Despite what some politicians would have you believe, there’s nothing new about human immigration. For most of our history as a species, we’ve sought opportunities in new places. All that’s really changed is that transportation technology has made it easier for immigrant workers to move around around.
Moreover, many countries are dependent on foreign immigrants to complement their local workforces.
To get an idea of which countries these are, it’s worth looking not at the countries with the most foreign workers (although the US, which tops that list, needs foreign workers more than it might like to admit), but which ones have the highest proportion of foreign-born workers.
We’ve taken a look at the top 10 (excluding the Vatican) and dug into the reasons why so great a proportion of their workforces were born elsewhere.
Immigrants: 333 269
Percentage of Population: 58.8
A former Portuguese colony, Macau is today a special, autonomous region of China. Known for its casinos, Macau Macau maintains its own legal system, public security force, monetary system, customs policy, and immigration policy.
It is also one of the richest territories in the world, with higher per capita purchasing power than any country on Earth.
Despite being one of the most densely populated places on the planet, Macau has an incredibly low birth rate, meaning that it’s heavily dependent on migrant workers to feed its growing economy. The vast majority, unsurprisingly, come from mainland China, making up 47% of the total population.
9. US Virgin Islands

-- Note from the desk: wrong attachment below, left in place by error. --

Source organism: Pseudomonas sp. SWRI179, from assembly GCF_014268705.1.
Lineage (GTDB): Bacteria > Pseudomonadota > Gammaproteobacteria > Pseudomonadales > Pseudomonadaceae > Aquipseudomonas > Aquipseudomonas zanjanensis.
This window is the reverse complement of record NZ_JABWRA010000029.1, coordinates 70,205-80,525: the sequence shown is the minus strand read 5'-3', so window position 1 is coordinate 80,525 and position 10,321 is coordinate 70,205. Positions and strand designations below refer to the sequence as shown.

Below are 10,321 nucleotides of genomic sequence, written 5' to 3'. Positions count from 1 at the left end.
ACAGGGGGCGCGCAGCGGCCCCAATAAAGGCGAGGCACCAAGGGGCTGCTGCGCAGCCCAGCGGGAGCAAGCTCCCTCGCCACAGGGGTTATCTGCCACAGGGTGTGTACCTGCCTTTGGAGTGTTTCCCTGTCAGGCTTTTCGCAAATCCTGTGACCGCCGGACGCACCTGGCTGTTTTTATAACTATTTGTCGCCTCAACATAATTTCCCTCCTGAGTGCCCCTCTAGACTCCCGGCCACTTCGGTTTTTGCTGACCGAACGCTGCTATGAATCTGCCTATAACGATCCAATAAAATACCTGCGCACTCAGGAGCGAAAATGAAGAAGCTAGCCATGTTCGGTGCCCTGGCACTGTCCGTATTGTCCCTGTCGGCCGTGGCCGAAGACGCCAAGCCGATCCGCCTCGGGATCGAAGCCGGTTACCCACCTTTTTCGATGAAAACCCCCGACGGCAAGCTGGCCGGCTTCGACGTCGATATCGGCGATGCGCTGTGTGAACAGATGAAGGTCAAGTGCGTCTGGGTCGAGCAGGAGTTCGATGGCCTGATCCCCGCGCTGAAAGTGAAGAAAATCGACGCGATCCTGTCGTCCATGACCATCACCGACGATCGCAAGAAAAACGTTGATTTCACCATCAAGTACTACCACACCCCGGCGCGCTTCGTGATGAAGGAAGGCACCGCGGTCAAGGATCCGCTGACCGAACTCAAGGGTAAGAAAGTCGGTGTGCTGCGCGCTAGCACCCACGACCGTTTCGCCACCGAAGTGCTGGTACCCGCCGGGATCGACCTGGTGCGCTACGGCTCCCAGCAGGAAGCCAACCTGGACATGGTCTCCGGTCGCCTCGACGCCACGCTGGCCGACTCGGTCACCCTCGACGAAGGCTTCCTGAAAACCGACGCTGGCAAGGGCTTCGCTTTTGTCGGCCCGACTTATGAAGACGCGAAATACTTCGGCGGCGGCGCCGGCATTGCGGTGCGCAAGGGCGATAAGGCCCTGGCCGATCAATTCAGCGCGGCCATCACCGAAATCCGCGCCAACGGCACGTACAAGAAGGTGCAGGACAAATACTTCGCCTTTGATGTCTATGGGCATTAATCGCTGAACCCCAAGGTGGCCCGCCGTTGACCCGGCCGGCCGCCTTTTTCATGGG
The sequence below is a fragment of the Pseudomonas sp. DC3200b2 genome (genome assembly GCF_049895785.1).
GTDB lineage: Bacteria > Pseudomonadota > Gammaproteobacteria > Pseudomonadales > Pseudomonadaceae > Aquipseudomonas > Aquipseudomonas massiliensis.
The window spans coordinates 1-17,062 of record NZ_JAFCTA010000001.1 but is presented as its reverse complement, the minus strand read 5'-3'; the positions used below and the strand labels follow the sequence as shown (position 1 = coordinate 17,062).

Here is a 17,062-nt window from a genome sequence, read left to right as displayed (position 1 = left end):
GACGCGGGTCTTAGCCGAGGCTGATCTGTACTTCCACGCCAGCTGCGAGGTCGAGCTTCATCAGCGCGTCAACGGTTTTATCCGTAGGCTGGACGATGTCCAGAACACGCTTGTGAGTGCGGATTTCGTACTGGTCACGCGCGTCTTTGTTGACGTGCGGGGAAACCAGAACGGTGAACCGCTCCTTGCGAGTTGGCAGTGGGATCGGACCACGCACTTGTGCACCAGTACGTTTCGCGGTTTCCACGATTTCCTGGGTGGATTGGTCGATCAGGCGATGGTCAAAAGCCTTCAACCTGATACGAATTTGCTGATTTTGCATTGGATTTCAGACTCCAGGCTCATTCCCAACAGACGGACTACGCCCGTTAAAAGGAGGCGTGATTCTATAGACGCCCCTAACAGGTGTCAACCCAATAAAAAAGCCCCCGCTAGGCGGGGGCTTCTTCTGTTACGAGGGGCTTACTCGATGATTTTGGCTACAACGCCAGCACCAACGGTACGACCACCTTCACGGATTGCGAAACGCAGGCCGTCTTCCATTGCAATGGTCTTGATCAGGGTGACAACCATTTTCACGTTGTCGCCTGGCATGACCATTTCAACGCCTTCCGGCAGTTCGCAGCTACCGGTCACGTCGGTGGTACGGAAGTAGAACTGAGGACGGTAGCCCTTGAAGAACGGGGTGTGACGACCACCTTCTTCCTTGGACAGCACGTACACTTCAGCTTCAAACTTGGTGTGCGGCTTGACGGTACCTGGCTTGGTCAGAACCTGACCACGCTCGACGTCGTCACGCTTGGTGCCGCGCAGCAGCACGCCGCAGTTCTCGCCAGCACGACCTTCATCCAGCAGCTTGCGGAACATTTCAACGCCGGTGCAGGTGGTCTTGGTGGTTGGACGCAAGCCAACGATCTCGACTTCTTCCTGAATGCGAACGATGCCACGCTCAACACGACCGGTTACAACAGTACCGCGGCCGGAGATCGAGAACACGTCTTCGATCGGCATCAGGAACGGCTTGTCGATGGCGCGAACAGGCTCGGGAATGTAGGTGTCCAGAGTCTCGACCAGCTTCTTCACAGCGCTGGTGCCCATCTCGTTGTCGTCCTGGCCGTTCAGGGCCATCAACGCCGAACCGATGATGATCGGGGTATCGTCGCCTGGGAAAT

Immigrants: 63 271
Percentage of Population: 59.3
Officially, the US Virgin Islands are an insular area of the United States of America. If you’re interested in what that means, Wikipedia has a better explanation than I can provide here.
Ultimately though, it means that US Virgin Islanders are US citizens. That makes the territory, which is heavily dependent on tourism for its economy, a particularly attractive destination for people from neighbouring Caribbean islands where the economy might not be quite as robust.
8. Sint Maarten
Immigrants: 27 021
Percentage of Population: 59.7
Also located in the Caribbean, Sint Maarten is a constituent country of the Kingdom of the Netherlands.
It encompasses the southern 40% of the divided island of Saint Martin, while the northern 60% of the island constitutes the French overseas collectivity of Saint-Martin.
Post World War II, a tourist boom saw waves of immigrants arriving from neighbouring Lesser Antilles, Curaçao, Haiti, the Dominican Republic, the United States, Europe, and Asia in the final years of the 20th Century.
7. Falkland Islands
Immigrants: 1 975
Percentage of Population: 62.1
Situated in the South Atlantic, the Falkland Islands are a British overseas territory, home to around 3000 people. While you’d think that would render the islands a relatively unimportant player in global politics, they’re a continuing source of tension between Britain and Argentina, which also claims sovereignty over the Falklands.
Following decades of population decline, immigrants from the United Kingdom, Saint Helena, and Chile have helped stabilise things somewhat.
Immigrants: 21 042
Percentage of Population: 64.2
Thanks to its generous tax policies and beautiful location, Monaco has long been a refuge for the world’s rich and famous.